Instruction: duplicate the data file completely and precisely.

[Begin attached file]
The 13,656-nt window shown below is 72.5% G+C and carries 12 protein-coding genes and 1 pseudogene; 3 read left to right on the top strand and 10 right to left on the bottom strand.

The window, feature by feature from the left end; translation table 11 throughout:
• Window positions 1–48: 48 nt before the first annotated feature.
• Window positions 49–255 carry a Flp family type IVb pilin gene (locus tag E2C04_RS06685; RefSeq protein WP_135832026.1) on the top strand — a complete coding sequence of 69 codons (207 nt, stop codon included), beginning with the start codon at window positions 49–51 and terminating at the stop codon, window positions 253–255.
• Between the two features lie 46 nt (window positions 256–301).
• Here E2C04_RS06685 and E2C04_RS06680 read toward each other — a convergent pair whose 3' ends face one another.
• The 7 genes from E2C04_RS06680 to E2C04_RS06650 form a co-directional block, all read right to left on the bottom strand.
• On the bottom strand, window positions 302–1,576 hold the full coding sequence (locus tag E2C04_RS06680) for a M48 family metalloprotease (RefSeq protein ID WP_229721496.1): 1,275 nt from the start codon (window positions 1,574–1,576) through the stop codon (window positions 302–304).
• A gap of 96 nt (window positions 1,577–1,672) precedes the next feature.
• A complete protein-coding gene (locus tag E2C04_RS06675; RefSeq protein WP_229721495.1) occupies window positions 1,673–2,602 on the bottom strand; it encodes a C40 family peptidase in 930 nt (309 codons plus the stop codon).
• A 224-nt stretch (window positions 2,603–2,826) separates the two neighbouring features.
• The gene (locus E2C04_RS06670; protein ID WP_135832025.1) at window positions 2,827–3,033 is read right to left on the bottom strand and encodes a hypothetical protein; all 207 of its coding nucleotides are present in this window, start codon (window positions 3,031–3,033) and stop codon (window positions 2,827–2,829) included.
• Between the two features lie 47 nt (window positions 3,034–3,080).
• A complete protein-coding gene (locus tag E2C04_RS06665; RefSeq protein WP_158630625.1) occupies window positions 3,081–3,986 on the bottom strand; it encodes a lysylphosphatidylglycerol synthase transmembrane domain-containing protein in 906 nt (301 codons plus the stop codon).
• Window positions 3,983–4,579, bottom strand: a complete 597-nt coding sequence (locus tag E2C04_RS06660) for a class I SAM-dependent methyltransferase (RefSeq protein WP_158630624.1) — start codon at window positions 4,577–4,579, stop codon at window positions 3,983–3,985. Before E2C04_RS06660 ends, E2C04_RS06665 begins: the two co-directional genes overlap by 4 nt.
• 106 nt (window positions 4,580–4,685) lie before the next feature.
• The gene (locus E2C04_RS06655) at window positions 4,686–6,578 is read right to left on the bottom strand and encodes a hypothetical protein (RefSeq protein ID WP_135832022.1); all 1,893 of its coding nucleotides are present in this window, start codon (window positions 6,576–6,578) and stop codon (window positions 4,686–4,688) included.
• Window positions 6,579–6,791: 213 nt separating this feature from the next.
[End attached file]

The 13,656-nt window shown below is 72.5% G+C and carries 12 protein-coding genes and 1 pseudogene; 3 read left to right on the top strand and 10 right to left on the bottom strand.

The window, feature by feature from the left end; translation table 11 throughout:
• Window positions 1–48: 48 nt before the first annotated feature.
• Window positions 49–255 carry a Flp family type IVb pilin gene (locus tag E2C04_RS06685; RefSeq protein WP_135832026.1) on the top strand — a complete coding sequence of 69 codons (207 nt, stop codon included), beginning with the start codon at window positions 49–51 and terminating at the stop codon, window positions 253–255.
• Between the two features lie 46 nt (window positions 256–301).
• Here E2C04_RS06685 and E2C04_RS06680 read toward each other — a convergent pair whose 3' ends face one another.
• The 7 genes from E2C04_RS06680 to E2C04_RS06650 form a co-directional block, all read right to left on the bottom strand.
• On the bottom strand, window positions 302–1,576 hold the full coding sequence (locus tag E2C04_RS06680) for a M48 family metalloprotease (RefSeq protein ID WP_229721496.1): 1,275 nt from the start codon (window positions 1,574–1,576) through the stop codon (window positions 302–304).
• A gap of 96 nt (window positions 1,577–1,672) precedes the next feature.
• A complete protein-coding gene (locus tag E2C04_RS06675; RefSeq protein WP_229721495.1) occupies window positions 1,673–2,602 on the bottom strand; it encodes a C40 family peptidase in 930 nt (309 codons plus the stop codon).
• A 224-nt stretch (window positions 2,603–2,826) separates the two neighbouring features.
• The gene (locus E2C04_RS06670; protein ID WP_135832025.1) at window positions 2,827–3,033 is read right to left on the bottom strand and encodes a hypothetical protein; all 207 of its coding nucleotides are present in this window, start codon (window positions 3,031–3,033) and stop codon (window positions 2,827–2,829) included.
• Between the two features lie 47 nt (window positions 3,034–3,080).
• A complete protein-coding gene (locus tag E2C04_RS06665; RefSeq protein WP_158630625.1) occupies window positions 3,081–3,986 on the bottom strand; it encodes a lysylphosphatidylglycerol synthase transmembrane domain-containing protein in 906 nt (301 codons plus the stop codon).
• Window positions 3,983–4,579, bottom strand: a complete 597-nt coding sequence (locus tag E2C04_RS06660) for a class I SAM-dependent methyltransferase (RefSeq protein WP_158630624.1) — start codon at window positions 4,577–4,579, stop codon at window positions 3,983–3,985. Before E2C04_RS06660 ends, E2C04_RS06665 begins: the two co-directional genes overlap by 4 nt.
• 106 nt (window positions 4,580–4,685) lie before the next feature.
• The gene (locus E2C04_RS06655) at window positions 4,686–6,578 is read right to left on the bottom strand and encodes a hypothetical protein (RefSeq protein ID WP_135832022.1); all 1,893 of its coding nucleotides are present in this window, start codon (window positions 6,576–6,578) and stop codon (window positions 4,686–4,688) included.
• Window positions 6,579–6,791: 213 nt separating this feature from the next.